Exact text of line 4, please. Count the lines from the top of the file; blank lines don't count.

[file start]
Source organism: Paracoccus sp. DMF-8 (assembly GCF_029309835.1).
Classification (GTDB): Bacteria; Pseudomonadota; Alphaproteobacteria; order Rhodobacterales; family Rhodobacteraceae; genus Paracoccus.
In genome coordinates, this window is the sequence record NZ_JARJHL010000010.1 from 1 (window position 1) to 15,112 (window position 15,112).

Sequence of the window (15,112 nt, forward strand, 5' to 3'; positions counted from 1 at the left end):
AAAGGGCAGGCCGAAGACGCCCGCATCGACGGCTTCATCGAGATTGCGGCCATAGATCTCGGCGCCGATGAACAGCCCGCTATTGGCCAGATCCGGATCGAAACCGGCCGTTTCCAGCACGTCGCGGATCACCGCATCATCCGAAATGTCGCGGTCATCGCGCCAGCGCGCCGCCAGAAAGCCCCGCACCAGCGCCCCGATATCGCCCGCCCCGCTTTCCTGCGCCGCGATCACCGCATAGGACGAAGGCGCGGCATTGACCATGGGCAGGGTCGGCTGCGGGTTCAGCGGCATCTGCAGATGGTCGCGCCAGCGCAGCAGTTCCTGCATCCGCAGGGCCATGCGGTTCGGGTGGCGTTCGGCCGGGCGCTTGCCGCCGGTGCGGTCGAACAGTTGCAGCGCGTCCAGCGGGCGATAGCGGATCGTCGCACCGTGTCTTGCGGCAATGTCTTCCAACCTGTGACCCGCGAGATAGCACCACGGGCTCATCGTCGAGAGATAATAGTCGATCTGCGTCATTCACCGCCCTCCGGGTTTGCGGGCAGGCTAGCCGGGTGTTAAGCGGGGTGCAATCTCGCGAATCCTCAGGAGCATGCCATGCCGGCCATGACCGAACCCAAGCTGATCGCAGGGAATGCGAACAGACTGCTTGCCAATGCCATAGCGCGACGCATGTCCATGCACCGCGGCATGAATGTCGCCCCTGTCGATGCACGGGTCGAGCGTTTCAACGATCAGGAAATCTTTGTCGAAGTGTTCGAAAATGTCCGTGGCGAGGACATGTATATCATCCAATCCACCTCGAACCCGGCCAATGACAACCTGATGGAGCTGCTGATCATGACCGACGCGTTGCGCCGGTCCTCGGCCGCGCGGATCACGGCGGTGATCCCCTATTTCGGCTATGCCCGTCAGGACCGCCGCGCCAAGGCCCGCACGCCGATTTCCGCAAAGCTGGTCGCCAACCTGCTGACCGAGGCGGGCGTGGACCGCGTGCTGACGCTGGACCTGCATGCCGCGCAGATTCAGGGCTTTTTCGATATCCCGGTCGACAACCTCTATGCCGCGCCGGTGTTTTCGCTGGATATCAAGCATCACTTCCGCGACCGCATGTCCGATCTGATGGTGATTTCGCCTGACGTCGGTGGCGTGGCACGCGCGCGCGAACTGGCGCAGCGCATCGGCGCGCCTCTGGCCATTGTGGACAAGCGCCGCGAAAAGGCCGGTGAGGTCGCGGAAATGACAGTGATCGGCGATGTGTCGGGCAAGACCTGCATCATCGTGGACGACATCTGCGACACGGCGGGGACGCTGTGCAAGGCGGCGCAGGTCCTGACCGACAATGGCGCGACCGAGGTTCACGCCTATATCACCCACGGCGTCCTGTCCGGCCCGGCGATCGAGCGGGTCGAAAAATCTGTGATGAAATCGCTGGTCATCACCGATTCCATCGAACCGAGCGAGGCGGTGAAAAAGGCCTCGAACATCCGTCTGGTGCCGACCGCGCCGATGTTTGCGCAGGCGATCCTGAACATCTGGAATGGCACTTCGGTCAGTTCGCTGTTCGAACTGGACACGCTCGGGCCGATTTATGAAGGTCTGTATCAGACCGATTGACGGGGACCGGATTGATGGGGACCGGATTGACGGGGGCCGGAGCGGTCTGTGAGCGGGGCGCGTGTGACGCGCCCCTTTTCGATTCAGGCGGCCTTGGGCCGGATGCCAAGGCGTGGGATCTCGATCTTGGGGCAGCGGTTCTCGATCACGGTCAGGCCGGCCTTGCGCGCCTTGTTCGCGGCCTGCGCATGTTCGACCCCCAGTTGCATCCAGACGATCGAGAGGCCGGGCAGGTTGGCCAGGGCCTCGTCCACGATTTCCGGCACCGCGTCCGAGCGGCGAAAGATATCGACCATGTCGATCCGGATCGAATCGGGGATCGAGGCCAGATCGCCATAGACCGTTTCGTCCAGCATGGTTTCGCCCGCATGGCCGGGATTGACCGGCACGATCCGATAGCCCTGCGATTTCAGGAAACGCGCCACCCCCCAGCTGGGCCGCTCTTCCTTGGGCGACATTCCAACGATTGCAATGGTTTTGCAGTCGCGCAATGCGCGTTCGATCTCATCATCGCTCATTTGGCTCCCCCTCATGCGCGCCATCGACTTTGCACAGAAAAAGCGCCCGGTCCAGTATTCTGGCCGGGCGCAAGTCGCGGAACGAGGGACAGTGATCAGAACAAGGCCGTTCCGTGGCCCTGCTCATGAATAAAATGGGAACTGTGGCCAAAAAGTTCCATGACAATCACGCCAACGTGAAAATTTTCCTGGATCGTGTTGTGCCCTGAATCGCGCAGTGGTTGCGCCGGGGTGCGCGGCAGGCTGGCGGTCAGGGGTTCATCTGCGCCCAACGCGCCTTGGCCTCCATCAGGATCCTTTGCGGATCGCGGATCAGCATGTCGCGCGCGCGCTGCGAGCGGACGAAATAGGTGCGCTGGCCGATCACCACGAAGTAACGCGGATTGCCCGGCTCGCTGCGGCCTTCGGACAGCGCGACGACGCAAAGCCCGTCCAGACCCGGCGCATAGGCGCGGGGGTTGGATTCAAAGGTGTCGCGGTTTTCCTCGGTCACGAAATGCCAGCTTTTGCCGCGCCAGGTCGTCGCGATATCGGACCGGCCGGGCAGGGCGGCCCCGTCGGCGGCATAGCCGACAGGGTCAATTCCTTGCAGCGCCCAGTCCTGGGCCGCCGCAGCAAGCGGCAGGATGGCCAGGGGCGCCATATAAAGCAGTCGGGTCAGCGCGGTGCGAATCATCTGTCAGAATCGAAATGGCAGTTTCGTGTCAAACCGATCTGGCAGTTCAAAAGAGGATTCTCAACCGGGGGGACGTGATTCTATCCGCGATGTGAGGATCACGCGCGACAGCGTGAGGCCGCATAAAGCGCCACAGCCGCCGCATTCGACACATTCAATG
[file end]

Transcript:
Sequence of the window (15,112 nt, forward strand, 5' to 3'; positions counted from 1 at the left end):